With the CPRS kicked to touch for now, there is still an opportunity for some emissions reduction work to be done. By Richard Collins.
Standing out amid the sound and fury of the emissions trading debate is a line from online commentator Business Spectator, ripped from Clint Eastwood’s 1988 classic Dirty Harry: “Opinions are like assholes, everybody has one”.
After countless studies that revealed nothing but the biases of the modelers, after increasingly hysterical comments from lobby groups on both sides of the issue, after hectares of newsprint dissecting every twitch and tale, the Carbon Pollution Reduction Scheme (CPRS) fell over at the final hurdle.
The Federal Government will have another go in February, while the opposition will unveil an alternate scheme. Either way, carbon is still in the political gunsights. The few big minerals companies directly liable under the CPRS – with a mine or facility that emits more than 25,000 tonnes of CO2e a year – will have done their sums.
Having gone this close, it is an opportunity for the long tail of non-liable firms to reduce their exposure to a carbon price on their inputs. Under the proposed model capping permit prices at $10 for the first year, the pass-through of the cost will be modest. For example, energy specialist Energetics puts it at 2.5c a litre of diesel and up to $24 per tonne(*) of thermal coal.
But when that defaults to the market price after year one, Treasury predicts the permit price would go to $26 – others expect it to be more like $35-40. The good news is research and real world experience have shown there are many cost-effective opportunities to cut energy use now, even without the carbon price.
The Energy Efficiency Opportunities scheme requires big energy users to prepare and publish a report on potential energy savings. Energetics last year analysed the 165 reports that had been completed at the time, representing 934 petajoules of energy use a year. Less than a third of the reports came from companies in oil, gas, mining and mineral processing, but they accounted for more than half the energy use, 469.91PJ.
The 51 firms reckoned they could save 5.9% of that energy, 27 gigajoules, through measure s with payback inside four years. Energetics CEO Tony Cooper remains baffled by the “[lack of] pace of action and rigour” in pursuing energy savings.
“Business in general has slowed up its drive to improve the efficiency of operations, which I find surprising given some of them have lost their top line [revenue] in the last year,” he said. “When that happens, companies often go looking for low hanging fruit in terms of process gains to offset that, but activity has only been lukewarm.”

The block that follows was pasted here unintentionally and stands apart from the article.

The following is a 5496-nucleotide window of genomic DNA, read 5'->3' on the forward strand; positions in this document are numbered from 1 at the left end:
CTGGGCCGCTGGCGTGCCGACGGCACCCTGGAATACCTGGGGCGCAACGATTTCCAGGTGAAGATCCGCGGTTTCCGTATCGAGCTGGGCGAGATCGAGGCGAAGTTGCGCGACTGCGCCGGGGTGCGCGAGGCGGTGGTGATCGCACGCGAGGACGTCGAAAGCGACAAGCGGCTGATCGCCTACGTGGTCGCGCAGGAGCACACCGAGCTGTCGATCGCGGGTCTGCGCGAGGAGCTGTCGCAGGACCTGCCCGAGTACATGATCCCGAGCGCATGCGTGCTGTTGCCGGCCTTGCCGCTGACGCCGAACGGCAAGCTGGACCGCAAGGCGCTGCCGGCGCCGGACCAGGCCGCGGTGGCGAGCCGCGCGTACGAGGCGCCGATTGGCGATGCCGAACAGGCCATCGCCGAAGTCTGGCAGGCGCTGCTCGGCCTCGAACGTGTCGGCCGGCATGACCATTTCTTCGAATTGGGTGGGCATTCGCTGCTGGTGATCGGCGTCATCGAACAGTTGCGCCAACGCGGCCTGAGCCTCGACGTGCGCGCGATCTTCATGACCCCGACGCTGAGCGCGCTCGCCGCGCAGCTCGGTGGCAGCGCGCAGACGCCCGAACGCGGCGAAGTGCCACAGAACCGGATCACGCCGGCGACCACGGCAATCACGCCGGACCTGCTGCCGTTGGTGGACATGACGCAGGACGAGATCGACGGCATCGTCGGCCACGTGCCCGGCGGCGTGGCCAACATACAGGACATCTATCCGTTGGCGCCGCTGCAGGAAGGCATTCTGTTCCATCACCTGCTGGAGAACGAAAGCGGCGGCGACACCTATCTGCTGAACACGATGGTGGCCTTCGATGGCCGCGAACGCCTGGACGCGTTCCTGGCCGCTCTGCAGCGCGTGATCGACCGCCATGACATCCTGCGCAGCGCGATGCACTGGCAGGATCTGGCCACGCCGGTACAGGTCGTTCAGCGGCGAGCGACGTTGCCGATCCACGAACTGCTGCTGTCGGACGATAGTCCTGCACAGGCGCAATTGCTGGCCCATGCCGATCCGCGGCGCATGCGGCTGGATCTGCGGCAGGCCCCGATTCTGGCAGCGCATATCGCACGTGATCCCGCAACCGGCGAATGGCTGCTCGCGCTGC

Energetics is helping a gold mine in western NSW assess the potential of onsite wind generation, but many of the early opportunities will actually be simple steps with short paybacks.
In 2007-09, mining contractor Thiess convened a series of workshops at site and management level to explore ways to reduce its 7.63PJ a year energy use. Most of that came from diesel engines in its mobile equipment. It whittled 206 ideas down to 46 potential projects based on their impact, cost, risk and effort.
Four will be implemented: payload management, automating mobile lighting equipment plant idle-time management and turbo idle-down time. Thiess estimates these will deliver energy savings of 150,800GJ per annum, some 3.9 million litres of diesel that is equivalent to 10,600 tonnes of CO2 a year.
This represents a 1.7% reduction in total energy use, saving $3.7 million a year through investments with a simple payback in less than two years.
Another example is Xstrata Cooper’s refinery in Townsville. It is relatively small, using about 0.5PJ a year, and the process is relatively simple, making it ideal for a pilot. It found a range of energy saving opportunities.
For example, improved cleaning of the contacts in the copper electrolysis process reduced the voltage drop across the cells for a given current flow by 2%, saving electricity use worth more than $100,000 per year.
Switching out a pump for a variable speed drive model to circulate coolant water for the re-melt furnace is expected to cut energy use by up to 80% and pay back the $20,000 investment in a year.
A $1600 compressed air audit found leaks that cost $5000 to repair. That cut running costs by some $22,000 a year.
“It will be interesting to see what happens when the government releases that data points gathered through the National Greenhouse and Energy Reporting scheme, and for once people will have the basis for apple to apples comparison,” Cooper said. “That’s when it will really get interesting.”
* Please note the original article stated that 'up to $1.80 per tonne of thermal coal' would be the resultant cost following the introduction of a $10 per tonne carbon price. However, this figure is incorrect and the correct figure has been inserted.